Thanks to a surprise doctor appointment the video’s been delayed again, although it may be to my benefit in that I have a little longer to do it right by next Saturday. I’d probably drop it if I hadn’t teased it already, so let’s ride the droid train all the way to the station. This past week we’ve seen R2 and 3PO fly the Millennium Falcon, watched Transformers sing their theme song, looked at the actual theme song, and the animated segment that led to the series. So…let’s watch the series! It may not be public domain but since the rights holders (the Disney-owned Lucasfilm) seems to not want to do anything with it, maybe this will encourage them.
The Ewoks/Droids Adventure Hour was a Saturday morning series produced by Canadian animation studio Nelvana for ABC and Lucasfilm. The first half, Ewoks, followed those little teddy bear warriors from Endor as tried to protect their homes and have fun. Since some of the one from Return Of The Jedi were kids, I think this was a prequel to that movie and possibly the live-action movies that followed. Star Wars Droids: The Adventures Of R2-D2 and C3PO was closer to the original movies. While the troubles our metal heroes got into each week were less epic than their times with the Rebels (or the Republic, thanks to the prequels and spin-off cartoons), they still were made of multi-episode story arcs, the first of which we’ll see tonight. R2 and 3PO find themselves in the employ of a racing team (thankfully minus pod racing) who run afoul of mob son Tig Fromm and his reluctant, snarky bodyguard Vlix, whom you may remember from one of the Star Comics reviews. That means this is actually connected to a previous BW review as well as the first storyline, that as far as I know wasn’t released on home video. There’s no reason not to use this to introduce you (or reintroduce for some of you) to this cartoon. Enjoy the four-part adventure!
I know, there’s no intros in this person’s postings, which he (she?) claims to be digitally remastered, but there’s a link in the first paragraph if you want to watch it before every video.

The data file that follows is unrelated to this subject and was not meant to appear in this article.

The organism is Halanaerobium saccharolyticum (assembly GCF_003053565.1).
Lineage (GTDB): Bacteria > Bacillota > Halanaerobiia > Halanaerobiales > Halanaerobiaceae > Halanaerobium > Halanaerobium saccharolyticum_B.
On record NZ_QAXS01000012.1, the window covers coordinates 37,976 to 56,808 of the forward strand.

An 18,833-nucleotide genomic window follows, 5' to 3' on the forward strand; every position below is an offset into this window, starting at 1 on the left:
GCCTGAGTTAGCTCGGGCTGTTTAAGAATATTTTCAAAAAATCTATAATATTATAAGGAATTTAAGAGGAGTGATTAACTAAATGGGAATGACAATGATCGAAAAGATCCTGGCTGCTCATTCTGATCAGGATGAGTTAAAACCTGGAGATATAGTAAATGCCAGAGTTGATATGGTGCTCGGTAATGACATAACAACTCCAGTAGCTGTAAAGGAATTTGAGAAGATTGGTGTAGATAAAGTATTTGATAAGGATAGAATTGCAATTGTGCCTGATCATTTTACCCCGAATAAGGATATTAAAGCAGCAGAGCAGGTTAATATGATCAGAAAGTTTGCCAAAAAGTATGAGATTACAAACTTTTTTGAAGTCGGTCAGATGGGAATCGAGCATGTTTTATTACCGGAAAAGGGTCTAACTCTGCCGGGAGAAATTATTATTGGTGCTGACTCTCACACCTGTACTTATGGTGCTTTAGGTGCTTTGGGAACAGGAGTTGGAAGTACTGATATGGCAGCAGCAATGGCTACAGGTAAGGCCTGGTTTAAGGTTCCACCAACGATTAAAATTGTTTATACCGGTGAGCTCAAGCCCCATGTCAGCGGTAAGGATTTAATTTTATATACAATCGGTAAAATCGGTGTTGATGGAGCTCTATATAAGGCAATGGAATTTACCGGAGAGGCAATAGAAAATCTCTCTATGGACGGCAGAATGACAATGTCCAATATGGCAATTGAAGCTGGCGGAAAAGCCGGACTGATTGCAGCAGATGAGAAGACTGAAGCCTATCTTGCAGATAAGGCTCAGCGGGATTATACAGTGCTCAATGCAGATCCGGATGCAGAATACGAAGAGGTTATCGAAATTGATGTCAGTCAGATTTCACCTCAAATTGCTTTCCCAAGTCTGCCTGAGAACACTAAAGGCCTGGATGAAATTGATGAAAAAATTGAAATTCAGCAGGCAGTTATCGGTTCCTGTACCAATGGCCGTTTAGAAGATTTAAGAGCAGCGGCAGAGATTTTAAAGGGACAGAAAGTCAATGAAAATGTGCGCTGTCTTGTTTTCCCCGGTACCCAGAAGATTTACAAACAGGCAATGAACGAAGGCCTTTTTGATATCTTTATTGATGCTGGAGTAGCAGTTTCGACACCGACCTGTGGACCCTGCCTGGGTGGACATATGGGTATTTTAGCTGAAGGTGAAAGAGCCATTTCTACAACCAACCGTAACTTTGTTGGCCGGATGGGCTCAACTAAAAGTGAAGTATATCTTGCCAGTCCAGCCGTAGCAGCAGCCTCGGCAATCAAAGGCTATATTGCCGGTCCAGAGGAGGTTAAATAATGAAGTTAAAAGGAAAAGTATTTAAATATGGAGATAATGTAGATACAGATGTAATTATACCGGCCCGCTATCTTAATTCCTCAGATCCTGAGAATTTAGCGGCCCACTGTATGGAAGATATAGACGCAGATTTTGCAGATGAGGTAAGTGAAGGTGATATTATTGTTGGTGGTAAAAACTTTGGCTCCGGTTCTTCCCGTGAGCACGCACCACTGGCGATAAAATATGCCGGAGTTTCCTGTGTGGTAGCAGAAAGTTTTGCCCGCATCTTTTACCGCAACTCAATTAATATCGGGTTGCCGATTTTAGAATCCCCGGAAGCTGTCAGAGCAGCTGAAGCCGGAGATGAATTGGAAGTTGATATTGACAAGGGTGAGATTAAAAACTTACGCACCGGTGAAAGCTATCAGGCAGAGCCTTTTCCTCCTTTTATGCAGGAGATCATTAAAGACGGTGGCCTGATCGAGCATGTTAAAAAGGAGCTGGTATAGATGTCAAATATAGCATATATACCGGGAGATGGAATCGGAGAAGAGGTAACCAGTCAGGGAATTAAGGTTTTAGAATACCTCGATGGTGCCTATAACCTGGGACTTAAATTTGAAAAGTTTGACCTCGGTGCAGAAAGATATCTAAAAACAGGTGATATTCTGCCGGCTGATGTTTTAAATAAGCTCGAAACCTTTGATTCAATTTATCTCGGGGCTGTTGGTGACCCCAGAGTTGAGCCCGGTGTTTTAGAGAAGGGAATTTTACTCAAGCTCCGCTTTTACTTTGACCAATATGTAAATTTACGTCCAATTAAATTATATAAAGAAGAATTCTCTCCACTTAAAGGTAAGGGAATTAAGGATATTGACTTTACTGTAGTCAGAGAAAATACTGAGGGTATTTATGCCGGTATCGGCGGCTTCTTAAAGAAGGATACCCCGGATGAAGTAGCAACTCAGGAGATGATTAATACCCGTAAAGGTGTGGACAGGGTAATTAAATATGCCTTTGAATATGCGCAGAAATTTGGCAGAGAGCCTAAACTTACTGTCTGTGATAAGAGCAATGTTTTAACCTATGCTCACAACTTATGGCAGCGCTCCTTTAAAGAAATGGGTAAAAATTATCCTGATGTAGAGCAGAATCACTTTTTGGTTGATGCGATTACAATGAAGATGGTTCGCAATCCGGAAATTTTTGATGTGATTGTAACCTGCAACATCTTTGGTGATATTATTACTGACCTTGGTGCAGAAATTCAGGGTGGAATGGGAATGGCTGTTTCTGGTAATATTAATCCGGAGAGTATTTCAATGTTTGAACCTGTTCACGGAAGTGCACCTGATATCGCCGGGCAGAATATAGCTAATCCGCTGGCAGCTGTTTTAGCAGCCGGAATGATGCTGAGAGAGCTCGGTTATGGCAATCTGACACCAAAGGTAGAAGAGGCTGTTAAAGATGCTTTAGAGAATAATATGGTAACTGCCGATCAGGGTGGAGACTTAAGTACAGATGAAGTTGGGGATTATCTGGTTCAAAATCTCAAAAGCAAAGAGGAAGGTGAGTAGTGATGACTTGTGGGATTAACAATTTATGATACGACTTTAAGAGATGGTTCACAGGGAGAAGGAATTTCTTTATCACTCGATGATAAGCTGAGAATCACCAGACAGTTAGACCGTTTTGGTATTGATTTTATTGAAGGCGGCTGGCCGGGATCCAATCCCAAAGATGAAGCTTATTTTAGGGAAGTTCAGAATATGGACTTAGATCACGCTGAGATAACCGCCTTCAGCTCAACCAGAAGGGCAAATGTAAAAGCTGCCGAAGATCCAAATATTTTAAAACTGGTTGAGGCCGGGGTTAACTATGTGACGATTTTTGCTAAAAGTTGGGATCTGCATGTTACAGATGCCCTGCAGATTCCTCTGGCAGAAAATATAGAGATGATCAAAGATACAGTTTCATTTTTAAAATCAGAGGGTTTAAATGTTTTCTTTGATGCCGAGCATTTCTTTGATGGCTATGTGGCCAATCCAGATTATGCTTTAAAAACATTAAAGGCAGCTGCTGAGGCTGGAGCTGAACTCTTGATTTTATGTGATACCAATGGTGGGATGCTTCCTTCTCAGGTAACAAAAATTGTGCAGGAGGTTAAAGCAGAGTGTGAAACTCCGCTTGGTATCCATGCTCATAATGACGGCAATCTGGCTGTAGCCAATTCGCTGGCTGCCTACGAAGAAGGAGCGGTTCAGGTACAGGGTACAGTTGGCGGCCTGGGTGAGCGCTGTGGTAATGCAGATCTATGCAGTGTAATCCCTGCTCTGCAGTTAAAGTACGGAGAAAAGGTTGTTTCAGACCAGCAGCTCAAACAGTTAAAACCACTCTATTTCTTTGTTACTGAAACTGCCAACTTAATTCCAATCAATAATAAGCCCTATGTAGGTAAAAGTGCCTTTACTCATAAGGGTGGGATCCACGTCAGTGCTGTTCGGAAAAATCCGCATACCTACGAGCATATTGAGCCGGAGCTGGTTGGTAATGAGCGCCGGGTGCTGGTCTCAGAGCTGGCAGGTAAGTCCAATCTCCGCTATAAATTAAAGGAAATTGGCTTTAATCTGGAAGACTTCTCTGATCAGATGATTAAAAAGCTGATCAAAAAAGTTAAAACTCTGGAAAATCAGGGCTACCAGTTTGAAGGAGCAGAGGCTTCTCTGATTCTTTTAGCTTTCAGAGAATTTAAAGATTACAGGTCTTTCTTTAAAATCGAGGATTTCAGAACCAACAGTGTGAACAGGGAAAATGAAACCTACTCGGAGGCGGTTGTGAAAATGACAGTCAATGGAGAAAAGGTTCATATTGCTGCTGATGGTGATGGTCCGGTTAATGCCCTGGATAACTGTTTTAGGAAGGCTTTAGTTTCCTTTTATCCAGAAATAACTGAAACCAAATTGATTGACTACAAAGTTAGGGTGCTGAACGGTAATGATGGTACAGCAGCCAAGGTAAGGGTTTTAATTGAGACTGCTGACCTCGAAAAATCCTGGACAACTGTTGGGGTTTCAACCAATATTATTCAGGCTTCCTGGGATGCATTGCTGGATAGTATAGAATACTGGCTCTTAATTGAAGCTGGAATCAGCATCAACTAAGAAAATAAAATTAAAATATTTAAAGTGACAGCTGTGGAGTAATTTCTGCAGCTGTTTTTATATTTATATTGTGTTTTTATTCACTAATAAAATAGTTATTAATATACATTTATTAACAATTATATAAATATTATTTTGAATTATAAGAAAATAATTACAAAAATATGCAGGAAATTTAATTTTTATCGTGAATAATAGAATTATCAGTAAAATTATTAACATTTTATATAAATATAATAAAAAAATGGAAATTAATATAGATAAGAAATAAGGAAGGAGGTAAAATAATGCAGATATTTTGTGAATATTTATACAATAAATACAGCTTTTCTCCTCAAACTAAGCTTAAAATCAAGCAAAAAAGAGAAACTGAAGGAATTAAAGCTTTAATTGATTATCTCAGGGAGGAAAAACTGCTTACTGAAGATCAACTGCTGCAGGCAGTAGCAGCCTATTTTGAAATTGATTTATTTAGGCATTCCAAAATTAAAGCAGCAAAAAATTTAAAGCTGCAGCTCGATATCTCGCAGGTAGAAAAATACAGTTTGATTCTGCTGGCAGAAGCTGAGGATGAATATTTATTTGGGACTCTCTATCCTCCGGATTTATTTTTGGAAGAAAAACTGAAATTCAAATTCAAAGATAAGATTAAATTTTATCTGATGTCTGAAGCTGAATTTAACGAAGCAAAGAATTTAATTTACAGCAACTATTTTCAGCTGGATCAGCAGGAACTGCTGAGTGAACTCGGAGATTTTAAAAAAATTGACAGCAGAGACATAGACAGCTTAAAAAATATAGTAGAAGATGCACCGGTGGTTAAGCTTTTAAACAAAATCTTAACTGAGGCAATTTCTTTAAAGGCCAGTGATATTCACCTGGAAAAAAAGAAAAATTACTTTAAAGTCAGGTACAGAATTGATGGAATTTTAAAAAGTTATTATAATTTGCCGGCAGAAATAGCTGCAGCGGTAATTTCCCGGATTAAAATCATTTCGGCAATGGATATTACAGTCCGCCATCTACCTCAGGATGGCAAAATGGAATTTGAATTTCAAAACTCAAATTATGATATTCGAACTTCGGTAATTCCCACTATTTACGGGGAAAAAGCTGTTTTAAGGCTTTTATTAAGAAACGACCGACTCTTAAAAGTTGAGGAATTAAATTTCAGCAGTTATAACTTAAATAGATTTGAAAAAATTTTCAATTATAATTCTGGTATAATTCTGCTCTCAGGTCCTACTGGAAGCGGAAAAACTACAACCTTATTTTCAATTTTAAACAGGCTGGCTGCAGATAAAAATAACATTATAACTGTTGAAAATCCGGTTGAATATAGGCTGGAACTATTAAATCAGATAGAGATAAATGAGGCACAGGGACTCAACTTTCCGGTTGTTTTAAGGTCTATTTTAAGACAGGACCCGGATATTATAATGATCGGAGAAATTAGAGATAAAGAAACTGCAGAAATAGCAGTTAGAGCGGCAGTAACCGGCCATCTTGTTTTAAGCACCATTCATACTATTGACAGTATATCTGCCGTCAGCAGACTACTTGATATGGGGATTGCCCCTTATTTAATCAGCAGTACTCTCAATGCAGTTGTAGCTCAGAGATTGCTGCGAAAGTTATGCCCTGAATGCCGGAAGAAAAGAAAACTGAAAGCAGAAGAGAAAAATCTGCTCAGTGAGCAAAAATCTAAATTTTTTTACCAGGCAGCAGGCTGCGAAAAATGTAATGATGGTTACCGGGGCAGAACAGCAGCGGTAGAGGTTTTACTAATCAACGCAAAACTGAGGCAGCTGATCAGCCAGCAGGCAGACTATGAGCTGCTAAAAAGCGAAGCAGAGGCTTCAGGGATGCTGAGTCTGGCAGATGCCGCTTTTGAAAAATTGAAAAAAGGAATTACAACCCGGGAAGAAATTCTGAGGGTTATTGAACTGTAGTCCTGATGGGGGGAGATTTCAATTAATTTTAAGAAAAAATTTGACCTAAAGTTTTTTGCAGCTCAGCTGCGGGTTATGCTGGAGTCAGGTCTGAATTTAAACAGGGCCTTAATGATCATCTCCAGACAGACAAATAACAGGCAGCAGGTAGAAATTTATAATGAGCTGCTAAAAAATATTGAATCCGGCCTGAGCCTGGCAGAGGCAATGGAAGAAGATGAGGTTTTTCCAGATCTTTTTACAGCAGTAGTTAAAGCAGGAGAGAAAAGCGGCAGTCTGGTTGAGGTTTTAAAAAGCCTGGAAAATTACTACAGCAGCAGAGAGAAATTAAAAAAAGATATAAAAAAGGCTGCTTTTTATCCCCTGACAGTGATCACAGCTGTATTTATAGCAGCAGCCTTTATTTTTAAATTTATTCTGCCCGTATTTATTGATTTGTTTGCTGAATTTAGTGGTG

I wish they had used the transitions that the movies did, but we got fades to black. You’ll have to guess where the commercial breaks were. And of course they were going to work a lightsaber in there somehow, even without the ability to use Jedi. Until Star Wars Rebels we didn’t even get incompletely trained Jedi at first. And now our heroes are off to the races, but they aren’t done with the Fromm gang just yet.
One thing the show get right without having to (or perhaps accidentally) are the titles. The classic movie serials (which longtime BW readers know I love) were an influence for George Lucas, and you can see it in the titles for the six movies he worked on. (Is it just me or does The Force Awakens, good title that is it, not quite match that? Abrams needs to go back to what inspired Lucas to make Star Wars. Actually, Lucas should have done that before the prequels.) While this is a four part arc, it’s not really serialized, just an ongoing story arc which each episode capable of standing alone. Tig may have escaped, but he isn’t leaving yet.
I’m not sure why rebels were fighting a gang, but at least they won, and the Fromm gang is history? Or are they? This IS a four-part story, and each arc usually ends with Artoo and Threepio having to find a new master. So let’s see how Sise and Tig plan to disrupt their lives. And it involves the return of someone else from the Holiday Special short.
There are two more storylines and a made-for-TV movie to go, and we may come back to them. While this lacks the character development and large-scale of the two different Clone Wars cartoons and Rebels, or even The Freemaker Adventures, there’s still action and fun, which what you expect from a Saturday morning cartoon as opposed to other shows. Sometimes you just want a lighter adventure with good characters and fun action. That’s what this series offered and I hope someday Disney/Lucasfilm releases the full series instead of two story arcs edited into movies that wasn’t already a movie.
Whether it’s official canon or not (since I think only the CG non-LEGO shows are canon now animation-wise) it’s canon to me and I like seeing what Artoo and Threepio get into when they aren’t with the usual rebels. But this is why I put the Star Comics stories, and possibly the Dark Horse as well, before the cartoon, because of Tig and Vlix’s appearance in the comic. As for why Artoo and Threepio didn’t recognize Boba during the Holiday Special’s story…they didn’t get a good look at him and only heard who he was in passing. And we can assume at some point our heroes got separated from Bail Organa and went off on other adventures until they were picked up by Wedge Antelles for A New Hope, later becoming Luke Skywalker’s master. (Maybe he heard about being mindwiped by Bail to keep the existence of Luke & Leia secret since Threepio’s a talker? That why he thought he and the other droid had the same manufacturer? Just a thought.) See, they totally work despite having to connect them in hindsight.
That’s my story and I’m sticking to it.